Interrater reliability was calculated for the 23 cases for phase 2 (ICC (2,1) = 0.82, with 95% CI, 0.73-0.90) and phase 3 (ICC (2,1) = 0.84, with 95% CI, 0.76-0.91). Both ICCs were averaged for an overall interrater reliability ICC (2,1) = 0.83 (95% CI, 0.74-0.91) (Table 2). Koo's definitions of reliability based on the 95% CI of the ICC estimate were used to interpret the CMT-SCS's reliability: values between 0.5 and 0.75 indicate moderate reliability; values between 0.75 and 0.9 indicate good reliability, and values above 0.9 indicate excellent reliability.31 The interrater reliability interpretation, based on the 95% CI, is moderate to excellent.31 It is important to note that the lower confidence limit is only 0.01 below the cutoff point for good reliability, as is the upper confidence level at only 0.01 above cutoff point for excellent reliability. It can be conservatively concluded that the overall interrater reliability, based on the ICC and CI values, is good.
Phase 3: Intrarater Reliability
After completing phase 2 rating, 131 raters shared e-mail consent with the PI for phase 3 participation. In phase 3, a link to the SurveyMonkey program with the same 24 reordered cases was e-mailed to 131 raters; 77 raters completed grading the 24 cases in both phases to support the intrarater reliability analysis.
The intrarater reliability between phases 2 and 3, based on the 23 valid cases, resulted in an ICC (3,1) = 0.81 (95% CI, 0.66-0.91), which indicates moderate to excellent reliability31 (Table 2). The ICC value for interrater reliability was higher than intrarater reliability, but the difference was small (0.02), with similar CIs: the lower confidence limit for interrater reliability was 0.08 larger than the intrarater level, and upper confidence limits were identical in both types of reliability.
Phase 4: Postanalysis Survey
The survey was sent to the 131 therapists who shared their e-mail addresses with the PI. Of the 76 responders who answered the question about the reference values, 52.6% of raters subtracted ROM measurements on the involved side from an expected 90° of cervical rotation, 39.4% of raters subtracted from the measurements on the contralateral side (the method described by CPG), and 5.2% subtracted from 110° of cervical rotation.
Exploratory Analysis. Secondary analyses were used to determine whether the severity grade assessment accuracy was affected when stratifying raters into groups based on the raters' years of pediatric physical therapy experience or caseload size of infants with CMT. The ICC values were not substantially different across groups with different years of experience (ranging from 0.77 to 0.86), suggesting that raters' experience is not likely to be a factor in grading severity of CMT (Table 3, A). The ICC values had a more substantial variation across groups based on raters' caseload size (ranging from 0.68 to 0.85). Specifically, those physical therapists with less than 1 CMT case per week were less reliable in assigning CMT severity grades (Table 3, B).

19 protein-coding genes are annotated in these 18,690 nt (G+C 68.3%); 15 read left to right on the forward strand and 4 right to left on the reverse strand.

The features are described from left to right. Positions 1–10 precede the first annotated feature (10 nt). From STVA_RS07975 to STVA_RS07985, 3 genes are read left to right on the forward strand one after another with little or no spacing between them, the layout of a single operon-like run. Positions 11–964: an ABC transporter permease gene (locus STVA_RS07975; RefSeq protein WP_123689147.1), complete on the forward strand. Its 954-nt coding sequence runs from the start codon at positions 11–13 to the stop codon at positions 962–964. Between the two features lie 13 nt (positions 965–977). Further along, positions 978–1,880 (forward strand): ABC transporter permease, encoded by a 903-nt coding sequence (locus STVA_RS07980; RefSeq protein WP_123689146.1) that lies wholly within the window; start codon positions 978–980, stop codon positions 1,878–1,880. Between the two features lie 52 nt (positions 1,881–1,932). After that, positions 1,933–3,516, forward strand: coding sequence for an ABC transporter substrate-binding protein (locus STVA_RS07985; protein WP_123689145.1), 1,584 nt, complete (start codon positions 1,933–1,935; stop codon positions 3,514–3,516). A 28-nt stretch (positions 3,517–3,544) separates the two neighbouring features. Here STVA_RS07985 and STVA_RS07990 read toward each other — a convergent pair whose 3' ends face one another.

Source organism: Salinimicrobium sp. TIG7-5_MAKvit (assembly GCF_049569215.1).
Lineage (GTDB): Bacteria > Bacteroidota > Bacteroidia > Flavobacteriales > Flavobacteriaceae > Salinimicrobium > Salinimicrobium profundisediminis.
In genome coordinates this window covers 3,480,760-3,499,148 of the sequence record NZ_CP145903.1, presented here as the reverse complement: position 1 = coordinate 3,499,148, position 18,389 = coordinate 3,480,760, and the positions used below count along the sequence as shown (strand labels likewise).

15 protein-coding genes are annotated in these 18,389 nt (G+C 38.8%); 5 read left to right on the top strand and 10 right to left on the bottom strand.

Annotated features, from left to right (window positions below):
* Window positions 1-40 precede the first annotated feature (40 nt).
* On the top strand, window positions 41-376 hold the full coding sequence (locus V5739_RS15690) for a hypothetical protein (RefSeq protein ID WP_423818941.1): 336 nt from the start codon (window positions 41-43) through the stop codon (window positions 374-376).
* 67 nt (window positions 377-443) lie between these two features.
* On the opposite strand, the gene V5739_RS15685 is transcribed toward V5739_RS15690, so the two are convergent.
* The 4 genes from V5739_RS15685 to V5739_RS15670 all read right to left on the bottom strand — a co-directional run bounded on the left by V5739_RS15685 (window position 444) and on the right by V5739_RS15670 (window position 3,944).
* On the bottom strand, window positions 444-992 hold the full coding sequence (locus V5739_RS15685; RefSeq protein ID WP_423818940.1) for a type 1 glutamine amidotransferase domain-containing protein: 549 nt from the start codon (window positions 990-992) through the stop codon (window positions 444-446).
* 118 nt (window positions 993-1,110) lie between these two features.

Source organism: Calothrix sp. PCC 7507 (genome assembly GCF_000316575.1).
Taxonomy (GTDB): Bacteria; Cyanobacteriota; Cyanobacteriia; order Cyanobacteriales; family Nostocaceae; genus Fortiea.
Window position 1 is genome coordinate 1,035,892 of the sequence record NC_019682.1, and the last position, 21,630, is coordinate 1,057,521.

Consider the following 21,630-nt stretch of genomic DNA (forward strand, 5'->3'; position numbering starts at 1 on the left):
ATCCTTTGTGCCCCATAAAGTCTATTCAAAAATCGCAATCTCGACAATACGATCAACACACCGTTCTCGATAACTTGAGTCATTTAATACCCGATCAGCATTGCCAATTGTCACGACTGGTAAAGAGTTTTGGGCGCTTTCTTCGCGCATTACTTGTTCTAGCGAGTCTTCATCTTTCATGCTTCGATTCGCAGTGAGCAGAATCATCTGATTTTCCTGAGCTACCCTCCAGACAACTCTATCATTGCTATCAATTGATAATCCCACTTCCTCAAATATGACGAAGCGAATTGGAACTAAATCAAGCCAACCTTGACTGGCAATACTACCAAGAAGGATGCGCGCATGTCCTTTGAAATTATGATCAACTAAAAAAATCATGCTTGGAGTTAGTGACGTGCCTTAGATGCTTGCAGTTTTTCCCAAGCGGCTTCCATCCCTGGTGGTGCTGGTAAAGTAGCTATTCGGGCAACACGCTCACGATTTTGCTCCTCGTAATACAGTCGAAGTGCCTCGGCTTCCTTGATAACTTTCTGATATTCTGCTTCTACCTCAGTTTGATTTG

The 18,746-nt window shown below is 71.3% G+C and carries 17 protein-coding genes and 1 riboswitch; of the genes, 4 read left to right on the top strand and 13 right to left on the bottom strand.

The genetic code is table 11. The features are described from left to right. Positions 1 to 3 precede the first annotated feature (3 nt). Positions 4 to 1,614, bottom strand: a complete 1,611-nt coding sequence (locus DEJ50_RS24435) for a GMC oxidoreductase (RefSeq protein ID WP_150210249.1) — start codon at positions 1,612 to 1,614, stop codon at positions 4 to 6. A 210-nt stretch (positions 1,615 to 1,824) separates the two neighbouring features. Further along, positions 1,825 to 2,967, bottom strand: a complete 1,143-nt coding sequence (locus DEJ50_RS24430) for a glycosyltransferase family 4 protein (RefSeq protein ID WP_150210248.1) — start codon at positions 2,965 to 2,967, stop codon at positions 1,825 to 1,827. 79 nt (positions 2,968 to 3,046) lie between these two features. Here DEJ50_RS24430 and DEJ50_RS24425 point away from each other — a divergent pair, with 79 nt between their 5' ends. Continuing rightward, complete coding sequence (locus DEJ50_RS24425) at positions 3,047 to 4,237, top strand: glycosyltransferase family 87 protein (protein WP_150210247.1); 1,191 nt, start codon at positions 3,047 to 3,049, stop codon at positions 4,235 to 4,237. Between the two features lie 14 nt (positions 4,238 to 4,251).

Regression analyses were performed to evaluate the potential for a relationship between raters' grading accuracy (% correct classification) and raters' years of pediatric physical therapy experience, or raters' grading accuracy and the caseload size of infants with CMT. Correlations between the rater's grading accuracy and experience was R = −0.031 and between grading accuracy and caseload size R= 0.112 (Table 3, C).
To test the hypothesis that CMT severity grading was affected by caseload size of infants with CMT or by years of pediatric physical therapy experience, 1-way factorial analyses of variance (ANOVA) were performed for each factor on the percentage of correct answers per clinician. Size of CMT caseload was divided into 3 groups: no infants with CMT per week, 1 to 3 infants per week, and more than 4 infants per week; there were no significant differences between the groups (P = .091) (Table 3, C). In the ANOVA for pediatric experience, 4 groups were created: 0 to 3, 4 to 10, 11 to 20, and 21 years and more. There was a significant difference between the groups based on raters' years of pediatric physical therapy experience (P = .049) (Table 3, C); however, after post hoc analysis with adjustment for multiple comparisons, there was no significant difference (α = 0.005). The hypothesis that CMT assessment accuracy is affected by physical therapy experience or caseload was rejected.
A standardized classification system for categorizing levels of severity for infants and children with CMT was provided in the APPT CMT-CPG.28 The CMT-SCS relies on 3 clinical factors routinely obtained by therapists during an initial assessment: age at which therapy is initiated, difference in passive cervical rotation ROM measurements, and presence or absence of an SCM mass. These 3 clinical factors have been strongly correlated with outcomes and duration of treatment.28
This is the first report on interrater and intrarater reliability of the CMT-SCS. The results of the study support that the reference value used for calculating the difference in passive cervical rotation ROM difference was insufficiently emphasized in the APPT CPG. Raters used different methods to arrive at the amount of cervical muscle tightness: some applied the difference between involved and contralateral sides; some subtracted cervical ROM on the involved side from 90° and others from 110° as normal reference values for cervical passive ROM in infants. Instructions to determine severity level of CMT were included in the CPG Action Statement 7 describing the technique to measure cervical PROM, but the method was not reiterated under Action Statement 8, which defined severity grades in detail. Therapists familiar with measurements of an infant's cervical ROM may easily not read Action Statement 7 when reviewing the CPG. Physical therapists are accustomed to using normal reference values to determine limitations in PROM; however, this scale requires therapists to consider the difference between the left and right measures of cervical ROM. As 1 of 3 components required to assign the severity grade, detailed instructions for the calculation of cervical muscle tightness should be placed in future revisions of the APPT CPG in the section describing the grading system.